Take Back The Tap taking its case to university officials soon

Take Back The Tap never had much luck with the Student Government Association Senate.

That is, until last October, when CM Life previously reported the Senate finally got on board with the House and passed a resolution that calls for the phasing out of bottled water sales on campus by an 11-5 vote.

"It was important for us to meet with each senator to appeal to the colleges they represented," said Mariah Urueta, Waterford sophomore and vice president of Take Back The Tap. "There are different senators every year, which allowed us to treat this year as a fresh slate."

Now, the group is looking to further take their case to university officials.

Take Back The Tap is a resilient student environmentalist group that stomped its way into the middle of the university's conscience, where it has remained for the past four years.

TBTT's aim is for Central Michigan University to become one of the 90 campuses in the United States to ban or restrict the sale of bottled water. To do that, changes would need to be made to some of the most profitable contracts CMU has, including those with Pepsi and Coca-Cola.

Iron Mountain junior Krista Testolin, president of CMU's chapter of Take Back The Tap, said the first time they presented the request to the university, they were disregarded.

"(Thomas) Trionfi (CMU's director of contracting and purchasing services) said that we needed student approval," Testolin said. "And, without student approval, there wasn't much the university was willing to do."

To be recognized by the university for having student support, one needs to get a motion passed through both the SGA House and Senate, which takes a majority vote of approval from both bodies.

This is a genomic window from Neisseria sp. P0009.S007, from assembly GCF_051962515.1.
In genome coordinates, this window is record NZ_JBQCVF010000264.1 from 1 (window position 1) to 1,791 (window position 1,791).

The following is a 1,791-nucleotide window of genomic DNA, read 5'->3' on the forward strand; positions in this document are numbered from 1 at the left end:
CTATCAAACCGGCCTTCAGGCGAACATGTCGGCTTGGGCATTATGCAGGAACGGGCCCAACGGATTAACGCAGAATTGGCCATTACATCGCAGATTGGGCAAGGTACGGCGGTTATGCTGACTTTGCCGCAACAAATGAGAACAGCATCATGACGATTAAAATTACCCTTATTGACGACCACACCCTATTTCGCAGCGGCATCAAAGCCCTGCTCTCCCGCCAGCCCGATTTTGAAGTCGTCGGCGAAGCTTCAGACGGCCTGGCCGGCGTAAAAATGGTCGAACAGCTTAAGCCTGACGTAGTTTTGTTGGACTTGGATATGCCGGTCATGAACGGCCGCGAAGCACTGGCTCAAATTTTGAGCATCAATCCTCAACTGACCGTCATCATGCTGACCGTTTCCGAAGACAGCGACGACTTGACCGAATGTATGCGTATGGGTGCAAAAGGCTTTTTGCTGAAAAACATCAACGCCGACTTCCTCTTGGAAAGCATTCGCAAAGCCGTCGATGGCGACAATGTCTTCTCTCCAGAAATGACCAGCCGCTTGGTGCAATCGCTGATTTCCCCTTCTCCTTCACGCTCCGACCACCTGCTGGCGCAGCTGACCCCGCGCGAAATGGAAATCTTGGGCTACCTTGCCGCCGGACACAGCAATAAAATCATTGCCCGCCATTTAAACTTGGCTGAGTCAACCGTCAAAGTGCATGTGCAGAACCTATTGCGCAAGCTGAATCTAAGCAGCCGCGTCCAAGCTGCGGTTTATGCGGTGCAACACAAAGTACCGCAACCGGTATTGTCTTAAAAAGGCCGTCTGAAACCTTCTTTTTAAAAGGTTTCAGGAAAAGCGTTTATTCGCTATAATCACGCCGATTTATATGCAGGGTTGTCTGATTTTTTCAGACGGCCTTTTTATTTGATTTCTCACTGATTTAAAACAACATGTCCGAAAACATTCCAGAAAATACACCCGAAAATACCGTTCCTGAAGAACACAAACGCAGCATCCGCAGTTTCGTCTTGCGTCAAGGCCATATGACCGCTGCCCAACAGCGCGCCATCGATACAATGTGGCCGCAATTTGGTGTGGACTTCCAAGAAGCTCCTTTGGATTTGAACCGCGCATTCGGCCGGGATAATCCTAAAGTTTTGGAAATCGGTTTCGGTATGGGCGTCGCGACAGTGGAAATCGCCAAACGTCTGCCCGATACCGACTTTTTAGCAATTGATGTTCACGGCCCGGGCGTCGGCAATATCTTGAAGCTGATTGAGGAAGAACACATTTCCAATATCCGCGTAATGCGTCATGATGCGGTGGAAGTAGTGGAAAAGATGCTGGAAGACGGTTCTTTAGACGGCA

With approval from the SGA, Take Back The Tap now feels it has the ability to start negotiating with the university for a revised contract. According to the SGA resolution, the change will have to involve a gradual phase-out of bottled water on campus.

"This was a long time coming," Testolin said. "Now, we can confidently present this to the university."

Four years ago, TBTT started small. It had only seven members when Sam Schleich, the group's founder, organized TBTT after getting involved with an internship in Chicago called Food and Water Watch. During the internship, Schleich learned about the detrimental effects bottled water has on the environment.

The group has since grown to more than 40 members, with 25 consistent participants.

TBTT's former Treasurer Sarah McNeill said it hasn't always been easy for Take Back The Tap, which has faced opposition from some in the student body and the university.

"Working so hard on a project without knowing what the results will be is challenging," the Massachusetts senior said. "Staying positive, optimistic and focused is something that TBTT has mastered."

Trifoni said last February that CMU would not change the contracts to ban bottled water until 2017, when the contracts come up for renewal.

This position, Trionfi said, has not changed, even with student support.

"While our contracts do allow for us to determine what we want sold in them, we would prefer to not adversely impact our partners unnecessarily," Trionfi said in a statement. "That is, if the majority of CMU students supported Take Back The Tap's agenda, it would reflect in bottled water sales both through vending and stores...and both Pepsi and Coke would reduce their availability on their own."

Take Back The Tap officials, though, feel more optimistic about their chances.

"We want to pass our amendment before 2017; that has been our goal, and, with student support, we feel that we have the evidence and support to push for that amendment," Urueta said. "We're planning on meeting with him really soon, and we're hoping something positive can come out of that meeting."

Urueta said the sales of bottled water have decreased, and the response from Pepsi and Coke has not been sufficient.

"We have shown the evidence; bottled water has decreased substantially since 2010, and supplies on campus have not decreased," Urueta said.

McNeill is confident that if amendments do not occur until 2017, Take Back The Tap will still be a prominent force.

"Take Back the Tap knows how to persevere when faced with opposition," McNeill said. "If we did not, we would have given up after our first and second attempts at passing our legislation to SGA"


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